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From Still to Motion: A photographer's guide to creating video with your DSLR Paperback – Mar 17 2010


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Product Details

  • Paperback: 336 pages
  • Publisher: New Riders; 1 edition (March 17 2010)
  • Language: English
  • ISBN-10: 9780321702111
  • ISBN-13: 978-0321702111
  • ASIN: 0321702115
  • Product Dimensions: 2 x 19.8 x 22.5 cm
  • Shipping Weight: 703 g
  • Average Customer Review: 3.0 out of 5 stars  See all reviews (2 customer reviews)
  • Amazon Bestsellers Rank: #190,449 in Books (See Top 100 in Books)
  • See Complete Table of Contents

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2 of 2 people found the following review helpful By Eric Gee on May 12 2011
Format: Paperback Verified Purchase
I've been an amateur stills photographer for years and even went as far as getting a Bachelors of Applied Arts in Film and Photography. I never expected film to be replaced so quickly by digital. HDDSLR video is truly an outstanding technology to study. I've read this book cover to cover and watched all the video's included on the DVD. I'd have to say that this is the best introduction to HDDSLR video that I have read (since July/2010). The language flows nicely and is very casual. The author avoids too many technical terms (but puts them in sidebars instead.) It doesn't go into a lot of detail about video technology, but after you have read this book (and watched the DVD's), I'd suggest performing a search for "video" or "video production" or "cinematography" and there will be many great titles to give you the details on the art of moving pictures.
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Format: Paperback Verified Purchase
This book maybe of some use to someone with little photography experience or looking for an overview. I found this book lacked detail on how to, nice to say you need to do something but does not give any details.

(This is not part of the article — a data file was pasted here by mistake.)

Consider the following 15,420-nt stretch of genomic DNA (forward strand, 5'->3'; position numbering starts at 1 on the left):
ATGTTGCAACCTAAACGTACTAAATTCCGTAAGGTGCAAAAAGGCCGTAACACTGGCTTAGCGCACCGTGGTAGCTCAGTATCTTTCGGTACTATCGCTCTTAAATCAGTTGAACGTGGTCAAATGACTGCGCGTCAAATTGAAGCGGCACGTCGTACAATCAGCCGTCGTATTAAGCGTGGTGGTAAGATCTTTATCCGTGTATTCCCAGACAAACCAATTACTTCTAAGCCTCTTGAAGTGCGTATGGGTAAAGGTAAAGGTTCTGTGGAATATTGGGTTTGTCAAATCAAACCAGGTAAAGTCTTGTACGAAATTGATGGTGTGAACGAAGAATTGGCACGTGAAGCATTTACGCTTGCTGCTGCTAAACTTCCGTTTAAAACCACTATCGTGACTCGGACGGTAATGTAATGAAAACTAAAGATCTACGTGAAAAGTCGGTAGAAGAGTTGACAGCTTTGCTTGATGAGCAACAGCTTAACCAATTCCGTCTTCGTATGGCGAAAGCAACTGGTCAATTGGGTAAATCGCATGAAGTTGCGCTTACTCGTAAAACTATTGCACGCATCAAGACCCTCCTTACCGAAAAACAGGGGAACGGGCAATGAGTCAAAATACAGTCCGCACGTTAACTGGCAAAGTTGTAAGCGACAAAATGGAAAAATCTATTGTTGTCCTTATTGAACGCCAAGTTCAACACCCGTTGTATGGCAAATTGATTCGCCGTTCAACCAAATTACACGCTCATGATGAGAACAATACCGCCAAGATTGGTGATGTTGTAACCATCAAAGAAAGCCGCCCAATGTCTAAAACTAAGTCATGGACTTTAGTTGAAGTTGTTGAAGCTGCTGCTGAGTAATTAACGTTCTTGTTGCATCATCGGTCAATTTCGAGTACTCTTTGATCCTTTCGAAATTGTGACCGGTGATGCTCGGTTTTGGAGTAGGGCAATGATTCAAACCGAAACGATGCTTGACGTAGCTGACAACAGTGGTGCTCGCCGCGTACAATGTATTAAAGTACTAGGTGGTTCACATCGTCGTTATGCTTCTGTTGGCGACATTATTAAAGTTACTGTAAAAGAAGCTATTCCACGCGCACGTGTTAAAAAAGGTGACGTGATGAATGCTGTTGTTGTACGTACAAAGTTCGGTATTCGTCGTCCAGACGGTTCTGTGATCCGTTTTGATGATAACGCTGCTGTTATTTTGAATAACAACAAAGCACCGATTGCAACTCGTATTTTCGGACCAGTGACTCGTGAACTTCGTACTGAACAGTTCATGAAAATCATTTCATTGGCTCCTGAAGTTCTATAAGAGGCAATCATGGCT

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Most Helpful Customer Reviews on Amazon.com (beta)

Amazon.com: 48 reviews
18 of 19 people found the following review helpful
Often annoying, mostly useless March 16 2012
By Frank R. - Published on Amazon.com
Format: Paperback Verified Purchase
Mostly useless, because it rarely gives any information I might need. And often annoying, because I really don't need little bits of motherhood like "composition is the basic foundation for creative image gathering." Really, guys, you think I needed to be told that?

A lot of the book is fluff: two pages devoted to teaching us the abbreviations for Wide Shots (WS) and Medium Wide Shot (MWS). Wow--thanks! But then they never, never refer to them again. Or sections like Organizing the Planning meeting. Hey, did you know it's better to plan ahead than keep your expensive crew waiting around?

Who needs advice like this?

Let me tell you a bit of my story and see if it's anything like yours. I've been shooting digital since '06; I've gone through a progression of SLRs and now shoot with a Canon 5D mk II. I only recently realized it's the new darling of Hollywood and indy film makers, so I decided to give video a try. I set the camera on a tripod and got a buddy to play his guitar and sing a song. I think I did it in Av mode; no idea what the ISO was. Used the lens that was sitting on the camera already; never touched it the whole shoot. Three minutes later it was done; loaded it into iMovie and fumbled around until I could get it into an email. His wife loved it. I decided there was some future here.